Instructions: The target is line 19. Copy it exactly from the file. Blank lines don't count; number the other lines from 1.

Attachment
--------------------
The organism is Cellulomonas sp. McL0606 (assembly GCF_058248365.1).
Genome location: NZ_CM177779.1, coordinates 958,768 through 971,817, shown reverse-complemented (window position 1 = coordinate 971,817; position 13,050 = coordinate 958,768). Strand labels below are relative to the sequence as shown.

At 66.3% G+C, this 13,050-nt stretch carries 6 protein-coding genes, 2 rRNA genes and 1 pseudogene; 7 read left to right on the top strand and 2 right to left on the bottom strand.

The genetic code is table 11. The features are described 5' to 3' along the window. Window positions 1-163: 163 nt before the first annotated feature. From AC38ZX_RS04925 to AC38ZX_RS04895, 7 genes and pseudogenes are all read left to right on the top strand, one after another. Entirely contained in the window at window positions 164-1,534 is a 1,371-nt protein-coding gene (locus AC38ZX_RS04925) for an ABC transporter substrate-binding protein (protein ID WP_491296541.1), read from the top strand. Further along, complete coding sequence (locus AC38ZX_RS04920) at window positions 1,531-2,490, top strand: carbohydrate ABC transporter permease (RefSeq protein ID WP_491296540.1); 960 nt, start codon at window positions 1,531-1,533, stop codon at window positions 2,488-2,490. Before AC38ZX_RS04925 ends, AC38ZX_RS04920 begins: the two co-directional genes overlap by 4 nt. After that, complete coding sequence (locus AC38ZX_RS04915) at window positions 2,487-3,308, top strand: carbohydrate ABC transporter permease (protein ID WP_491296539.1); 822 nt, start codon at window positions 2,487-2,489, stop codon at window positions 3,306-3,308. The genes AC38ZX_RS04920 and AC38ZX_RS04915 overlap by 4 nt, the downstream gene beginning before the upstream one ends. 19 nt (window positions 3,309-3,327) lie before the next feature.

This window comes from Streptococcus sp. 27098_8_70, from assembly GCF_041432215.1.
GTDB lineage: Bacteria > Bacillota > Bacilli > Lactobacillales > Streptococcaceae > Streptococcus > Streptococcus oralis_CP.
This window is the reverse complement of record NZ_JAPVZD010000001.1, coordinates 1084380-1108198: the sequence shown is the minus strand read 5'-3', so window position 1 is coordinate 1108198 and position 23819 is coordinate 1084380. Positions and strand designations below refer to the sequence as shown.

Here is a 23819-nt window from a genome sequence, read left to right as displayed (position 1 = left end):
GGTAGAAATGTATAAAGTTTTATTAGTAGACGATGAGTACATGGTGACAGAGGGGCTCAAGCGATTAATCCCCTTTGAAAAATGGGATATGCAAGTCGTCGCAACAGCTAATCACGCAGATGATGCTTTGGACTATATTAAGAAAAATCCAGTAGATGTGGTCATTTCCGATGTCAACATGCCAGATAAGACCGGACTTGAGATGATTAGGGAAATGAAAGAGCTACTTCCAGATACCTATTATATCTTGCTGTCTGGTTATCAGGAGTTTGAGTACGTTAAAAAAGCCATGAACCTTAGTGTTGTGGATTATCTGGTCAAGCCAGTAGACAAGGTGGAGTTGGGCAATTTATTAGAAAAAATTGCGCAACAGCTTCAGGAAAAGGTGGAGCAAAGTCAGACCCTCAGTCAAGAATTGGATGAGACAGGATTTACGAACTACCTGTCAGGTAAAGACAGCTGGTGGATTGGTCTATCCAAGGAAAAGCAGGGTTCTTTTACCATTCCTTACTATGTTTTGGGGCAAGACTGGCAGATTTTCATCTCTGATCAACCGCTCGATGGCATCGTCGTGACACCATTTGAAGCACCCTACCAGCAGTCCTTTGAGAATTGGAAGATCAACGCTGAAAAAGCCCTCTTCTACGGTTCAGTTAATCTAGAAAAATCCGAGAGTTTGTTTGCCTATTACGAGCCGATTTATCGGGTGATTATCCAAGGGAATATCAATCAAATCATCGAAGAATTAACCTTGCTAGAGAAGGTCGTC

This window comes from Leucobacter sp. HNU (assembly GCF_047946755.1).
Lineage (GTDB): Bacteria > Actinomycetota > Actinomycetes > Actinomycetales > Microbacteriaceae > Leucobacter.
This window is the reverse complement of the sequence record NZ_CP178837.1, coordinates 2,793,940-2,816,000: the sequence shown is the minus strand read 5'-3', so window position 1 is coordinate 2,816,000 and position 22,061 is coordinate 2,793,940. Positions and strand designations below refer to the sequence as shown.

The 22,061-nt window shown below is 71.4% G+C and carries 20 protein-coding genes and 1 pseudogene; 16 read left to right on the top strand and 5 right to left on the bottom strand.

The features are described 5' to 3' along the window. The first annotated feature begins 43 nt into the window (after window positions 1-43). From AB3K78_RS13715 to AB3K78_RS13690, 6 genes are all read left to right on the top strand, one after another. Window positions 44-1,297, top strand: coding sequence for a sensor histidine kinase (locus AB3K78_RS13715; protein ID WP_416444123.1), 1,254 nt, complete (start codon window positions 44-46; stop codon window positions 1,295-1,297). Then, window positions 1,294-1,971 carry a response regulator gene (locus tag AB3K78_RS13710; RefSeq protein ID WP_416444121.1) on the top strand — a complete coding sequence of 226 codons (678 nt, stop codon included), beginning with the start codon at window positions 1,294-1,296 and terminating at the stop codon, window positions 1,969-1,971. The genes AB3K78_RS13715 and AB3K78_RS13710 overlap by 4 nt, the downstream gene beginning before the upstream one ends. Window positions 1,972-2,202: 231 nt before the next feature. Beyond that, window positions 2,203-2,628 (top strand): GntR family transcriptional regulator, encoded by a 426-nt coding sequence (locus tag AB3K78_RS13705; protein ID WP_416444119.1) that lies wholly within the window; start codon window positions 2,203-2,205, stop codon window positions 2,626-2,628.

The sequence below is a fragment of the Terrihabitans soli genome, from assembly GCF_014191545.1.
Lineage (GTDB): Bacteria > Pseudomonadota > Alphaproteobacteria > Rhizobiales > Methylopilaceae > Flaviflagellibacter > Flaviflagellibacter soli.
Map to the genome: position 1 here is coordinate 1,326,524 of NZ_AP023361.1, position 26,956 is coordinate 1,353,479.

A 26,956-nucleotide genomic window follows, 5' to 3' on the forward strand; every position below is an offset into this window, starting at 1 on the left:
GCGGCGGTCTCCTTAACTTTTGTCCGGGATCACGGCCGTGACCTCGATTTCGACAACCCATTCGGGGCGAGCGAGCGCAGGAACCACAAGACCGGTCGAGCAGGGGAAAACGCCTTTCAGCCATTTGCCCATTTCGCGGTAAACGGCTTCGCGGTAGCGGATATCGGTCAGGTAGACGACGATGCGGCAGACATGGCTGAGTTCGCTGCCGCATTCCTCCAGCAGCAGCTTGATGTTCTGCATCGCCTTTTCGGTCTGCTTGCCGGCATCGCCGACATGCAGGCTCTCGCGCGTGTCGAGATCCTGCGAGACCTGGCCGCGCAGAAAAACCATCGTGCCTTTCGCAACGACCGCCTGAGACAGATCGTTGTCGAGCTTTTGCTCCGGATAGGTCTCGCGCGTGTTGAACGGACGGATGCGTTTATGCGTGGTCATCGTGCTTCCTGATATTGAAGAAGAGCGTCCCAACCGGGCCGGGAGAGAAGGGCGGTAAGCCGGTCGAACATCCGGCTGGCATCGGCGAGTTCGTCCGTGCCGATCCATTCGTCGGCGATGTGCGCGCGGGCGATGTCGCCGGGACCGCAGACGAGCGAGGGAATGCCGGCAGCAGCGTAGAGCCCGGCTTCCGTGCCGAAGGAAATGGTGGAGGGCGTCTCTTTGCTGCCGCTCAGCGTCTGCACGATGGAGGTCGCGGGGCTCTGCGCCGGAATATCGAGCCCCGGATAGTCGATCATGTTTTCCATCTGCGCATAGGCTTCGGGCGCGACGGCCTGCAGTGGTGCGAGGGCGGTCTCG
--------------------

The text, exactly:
GCGGCGGTCTCCTTAACTTTTGTCCGGGATCACGGCCGTGACCTCGATTTCGACAACCCATTCGGGGCGAGCGAGCGCAGGAACCACAAGACCGGTCGAGCAGGGGAAAACGCCTTTCAGCCATTTGCCCATTTCGCGGTAAACGGCTTCGCGGTAGCGGATATCGGTCAGGTAGACGACGATGCGGCAGACATGGCTGAGTTCGCTGCCGCATTCCTCCAGCAGCAGCTTGATGTTCTGCATCGCCTTTTCGGTCTGCTTGCCGGCATCGCCGACATGCAGGCTCTCGCGCGTGTCGAGATCCTGCGAGACCTGGCCGCGCAGAAAAACCATCGTGCCTTTCGCAACGACCGCCTGAGACAGATCGTTGTCGAGCTTTTGCTCCGGATAGGTCTCGCGCGTGTTGAACGGACGGATGCGTTTATGCGTGGTCATCGTGCTTCCTGATATTGAAGAAGAGCGTCCCAACCGGGCCGGGAGAGAAGGGCGGTAAGCCGGTCGAACATCCGGCTGGCATCGGCGAGTTCGTCCGTGCCGATCCATTCGTCGGCGATGTGCGCGCGGGCGATGTCGCCGGGACCGCAGACGAGCGAGGGAATGCCGGCAGCAGCGTAGAGCCCGGCTTCCGTGCCGAAGGAAATGGTGGAGGGCGTCTCTTTGCTGCCGCTCAGCGTCTGCACGATGGAGGTCGCGGGGCTCTGCGCCGGAATATCGAGCCCCGGATAGTCGATCATGTTTTCCATCTGCGCATAGGCTTCGGGCGCGACGGCCTGCAGTGGTGCGAGGGCGGTCTCG